So it’s “Up The Villa” for me on Monday. I’d be most interested to hear other views as ever, both agreeing and disagreeing. But please keep it polite, and give your reasons.

Marching On Together

Here’s to Promotion for United (Next Time)

In the end, it was not to be. Leeds United finally bowed out of the Championship playoffs in the most Leeds United way possible, losing at home to a team they’d played and beaten handsomely three times this season, blowing a one goal lead from the first leg, which had been extended to two goals as half time at Elland Road approached. And, again so typically for Leeds, it was a self-inflicted wound in the dying moments of the first half on Wednesday that changed the tone and tempo of what had always been a frantic game of football.

If they had the chance to play that fatal moment again, both Liam Cooper and United’s keeper Kiko Casilla would wish to have made better decisions. But for me, our former Real Madrid man was the more culpable of the two, failing to provide a safe option for the pass back, and then impeding Cooper as he tried desperately to clear the ball away. The ball fell kindly for Derby’s sub Jack Marriott, who had only been on the field for half a minute, and he tucked away a chance that should never have materialised. And so began the painful process whereby the life blood drained out of Leeds United and what had at one time looked like a promotion season.

Immediately after the interval, the tie was level, and the tide had well and truly turned. Then a clear penalty edged Derby ahead before Stuart Dallas scored his second goal of the night to restore parity – but only temporarily. The denouement of this crazy night of dog eat dog football saw Derby regain their lead over two legs, before Gaetano Berardi perpetrated the kind of tackle he’s too often guilty of, to leave the contest courtesy of a second yellow card.

There was still time for Derby to be reduced to ten men, but the damage had been done by that point and Leeds were doomed to become the current longest-serving member of the Championship, much to the delight of just about everybody who doesn’t hold the Elland Road outfit dear.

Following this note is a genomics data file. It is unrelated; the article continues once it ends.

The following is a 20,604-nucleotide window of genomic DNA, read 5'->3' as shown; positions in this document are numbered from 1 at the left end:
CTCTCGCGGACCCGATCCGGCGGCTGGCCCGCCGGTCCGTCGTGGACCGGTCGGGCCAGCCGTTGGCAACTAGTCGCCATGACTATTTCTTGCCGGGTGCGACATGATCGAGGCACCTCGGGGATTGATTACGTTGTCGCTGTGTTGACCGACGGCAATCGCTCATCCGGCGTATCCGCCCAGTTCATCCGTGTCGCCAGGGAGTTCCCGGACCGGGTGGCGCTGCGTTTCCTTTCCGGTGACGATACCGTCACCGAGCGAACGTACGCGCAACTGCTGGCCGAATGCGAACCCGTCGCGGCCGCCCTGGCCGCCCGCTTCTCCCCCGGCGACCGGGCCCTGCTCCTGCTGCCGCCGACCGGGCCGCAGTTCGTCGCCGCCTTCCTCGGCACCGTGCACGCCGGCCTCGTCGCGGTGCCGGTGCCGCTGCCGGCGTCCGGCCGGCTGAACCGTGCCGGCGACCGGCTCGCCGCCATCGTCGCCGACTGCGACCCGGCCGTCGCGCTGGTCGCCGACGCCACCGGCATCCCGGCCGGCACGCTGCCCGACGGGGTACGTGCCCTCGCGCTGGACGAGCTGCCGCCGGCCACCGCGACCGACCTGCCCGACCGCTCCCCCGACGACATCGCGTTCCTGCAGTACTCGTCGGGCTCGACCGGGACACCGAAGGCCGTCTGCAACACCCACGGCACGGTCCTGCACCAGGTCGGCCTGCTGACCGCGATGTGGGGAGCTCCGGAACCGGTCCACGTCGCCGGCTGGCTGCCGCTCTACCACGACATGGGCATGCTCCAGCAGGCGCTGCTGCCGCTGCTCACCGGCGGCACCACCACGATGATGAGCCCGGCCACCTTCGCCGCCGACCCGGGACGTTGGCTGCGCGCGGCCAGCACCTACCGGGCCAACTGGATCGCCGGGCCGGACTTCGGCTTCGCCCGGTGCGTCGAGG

So there we are and, quite honestly, things could be worse. If we can look forward to another season of Bielsaball, albeit not in the top flight, then that’s an enticing prospect. Because, let’s be honest, this has been a fabulous season, despite its gut-wrenching climax. The pity of it is that Leeds United will not be a Premier League club come its hundredth birthday in October. But there’s still the challenge of celebrating that centenary by mounting an assault on the Championship league title next time around.

To achieve that, some squad improvements will be required, and doubtless there has already been some contingency planning for the eventuality of failing to secure the promotion that had looked so likely for so long. It is also essential to retain the services of Marcelo Bielsa and his staff, so that they can set about building on the massive improvement we have seen in this remarkable season.

What we can’t afford to do – as either a football club or a fan base – is to waste time in mutual recriminations or excessive licking of wounds. Thursday was the first day of planning for next season, and it’s in that positive spirit that we must now move forward. Leeds United is a Premier League club which happens to be marooned in the league below, and all efforts should now be concentrated on resolving that contradictory situation.

In a spirit of positivity, let’s look forward to renewing hostilities with Huddersfield and Barnsley next season. And, just to show there’s no petty bitterness in this blog – good luck to Aston Villa at Wembley.